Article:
The CIA Woman With an Oswald Tape
With female spies in vogue, Ann Goodpasture deserves recognition
Female American spies are in vogue.
The director of the Office of the Director of National Intelligence is Avril Haines, the first woman to hold the job. The previous director of the CIA was Gina Haspel, the first woman to sit in the director’s chair and the first woman (as far as we know) to run a torture center. Haspel, in turn, appointed Beth Kimber, the chief of the operations division (a.k.a. the clandestine service), the first woman to hold that job.
The forgotten careers of the first female spies after World War II have been excavated by historians keen to give credit where credit is overdue. The cryptologists of the National Security Agency who broke the KGB’s communication code in the 1950s, were mostly female, says Robert L. Benson, a retired NSA historian. In a new book, "Wise Gals: The Spies Who Built the CIA and Changed the Future of Espionage" Nathalia Holt traces the lives and careers of four trailblazing women who served in the early days of the CIA.
The Agency even recently erected a statue of Harriet Tubman, honoring the abolitionist hero for her espionage on behalf of the Union Army during the Civil War. (The reviews were mixed. The World Socialist Web Site decried “the seamless marriage of identity politics and imperialism.”)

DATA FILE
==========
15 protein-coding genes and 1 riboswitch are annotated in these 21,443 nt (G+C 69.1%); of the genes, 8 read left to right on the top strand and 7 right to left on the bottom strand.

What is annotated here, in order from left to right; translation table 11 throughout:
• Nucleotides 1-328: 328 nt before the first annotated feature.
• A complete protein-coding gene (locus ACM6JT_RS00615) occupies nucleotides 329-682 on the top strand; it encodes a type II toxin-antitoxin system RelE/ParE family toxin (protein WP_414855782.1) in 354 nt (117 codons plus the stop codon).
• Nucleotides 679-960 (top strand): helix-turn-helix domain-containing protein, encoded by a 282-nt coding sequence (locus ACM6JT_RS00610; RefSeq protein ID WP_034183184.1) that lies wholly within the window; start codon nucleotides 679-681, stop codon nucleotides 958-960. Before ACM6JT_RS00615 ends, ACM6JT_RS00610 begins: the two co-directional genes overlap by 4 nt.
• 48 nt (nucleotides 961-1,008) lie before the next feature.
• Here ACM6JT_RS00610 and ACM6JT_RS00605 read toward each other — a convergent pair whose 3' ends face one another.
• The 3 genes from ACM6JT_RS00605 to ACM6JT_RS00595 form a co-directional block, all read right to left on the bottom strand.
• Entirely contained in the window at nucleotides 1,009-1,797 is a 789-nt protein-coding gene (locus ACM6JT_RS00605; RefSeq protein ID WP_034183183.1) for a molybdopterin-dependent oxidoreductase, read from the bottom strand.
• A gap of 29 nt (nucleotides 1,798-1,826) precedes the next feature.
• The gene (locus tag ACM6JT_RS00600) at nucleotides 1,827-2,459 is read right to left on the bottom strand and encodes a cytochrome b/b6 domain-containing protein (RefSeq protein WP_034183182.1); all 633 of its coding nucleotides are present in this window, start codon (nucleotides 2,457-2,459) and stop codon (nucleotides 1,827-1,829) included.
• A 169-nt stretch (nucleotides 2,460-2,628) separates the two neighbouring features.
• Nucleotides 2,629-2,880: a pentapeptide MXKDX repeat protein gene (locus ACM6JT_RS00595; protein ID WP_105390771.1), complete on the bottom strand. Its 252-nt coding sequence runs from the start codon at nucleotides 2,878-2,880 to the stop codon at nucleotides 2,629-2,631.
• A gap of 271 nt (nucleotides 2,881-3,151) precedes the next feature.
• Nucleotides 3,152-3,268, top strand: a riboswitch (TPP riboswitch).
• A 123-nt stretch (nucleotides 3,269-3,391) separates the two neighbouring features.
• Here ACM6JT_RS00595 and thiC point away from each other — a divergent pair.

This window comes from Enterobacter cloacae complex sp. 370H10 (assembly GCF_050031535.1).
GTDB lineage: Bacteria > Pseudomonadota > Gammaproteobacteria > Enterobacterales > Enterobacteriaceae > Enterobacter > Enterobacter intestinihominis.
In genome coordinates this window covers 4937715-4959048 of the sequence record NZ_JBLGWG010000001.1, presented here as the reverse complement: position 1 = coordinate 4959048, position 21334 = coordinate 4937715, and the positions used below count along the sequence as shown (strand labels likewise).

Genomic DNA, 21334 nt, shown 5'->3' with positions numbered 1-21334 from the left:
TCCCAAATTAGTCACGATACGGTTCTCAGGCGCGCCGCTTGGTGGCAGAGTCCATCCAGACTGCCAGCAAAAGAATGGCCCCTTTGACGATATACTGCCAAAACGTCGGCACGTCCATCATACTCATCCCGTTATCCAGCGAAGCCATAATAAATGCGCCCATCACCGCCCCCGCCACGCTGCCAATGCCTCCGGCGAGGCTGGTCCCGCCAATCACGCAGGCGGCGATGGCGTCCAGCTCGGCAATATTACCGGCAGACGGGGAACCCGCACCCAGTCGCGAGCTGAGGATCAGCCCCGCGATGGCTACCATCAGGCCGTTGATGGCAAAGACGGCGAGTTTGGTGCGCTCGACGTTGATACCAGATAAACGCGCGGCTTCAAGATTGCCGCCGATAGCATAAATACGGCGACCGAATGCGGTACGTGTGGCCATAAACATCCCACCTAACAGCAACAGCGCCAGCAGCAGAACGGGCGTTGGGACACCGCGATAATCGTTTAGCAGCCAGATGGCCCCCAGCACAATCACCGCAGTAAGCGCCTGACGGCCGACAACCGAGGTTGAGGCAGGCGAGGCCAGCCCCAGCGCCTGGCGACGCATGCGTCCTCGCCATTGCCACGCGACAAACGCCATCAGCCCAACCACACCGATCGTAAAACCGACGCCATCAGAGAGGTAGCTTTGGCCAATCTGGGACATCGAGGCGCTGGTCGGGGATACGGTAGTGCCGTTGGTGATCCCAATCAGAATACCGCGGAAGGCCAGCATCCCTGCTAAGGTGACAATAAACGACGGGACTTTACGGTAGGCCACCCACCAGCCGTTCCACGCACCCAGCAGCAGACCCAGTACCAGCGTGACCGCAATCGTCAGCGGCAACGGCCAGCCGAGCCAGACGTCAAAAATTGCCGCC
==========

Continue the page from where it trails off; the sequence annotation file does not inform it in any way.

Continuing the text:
But Anne Goodpasture, one of the most accomplished female spies of the 1960s, has been overlooked, perhaps because of her role in the shadows of the JFK assassination story. Goodpasture deserves better because she knew better than almost anyone in the world how the Agency surveilled Lee Harvey Oswald six weeks before he allegedly killed President Kennedy. (Oswald denied killing Kennedy and was killed in police custody.)
But the Oswald story was just one among many extraordinary chapters in a thirty year career in which Goodpasture handled diverse espionage assignments with what one superior described as “mastery over her craft.”
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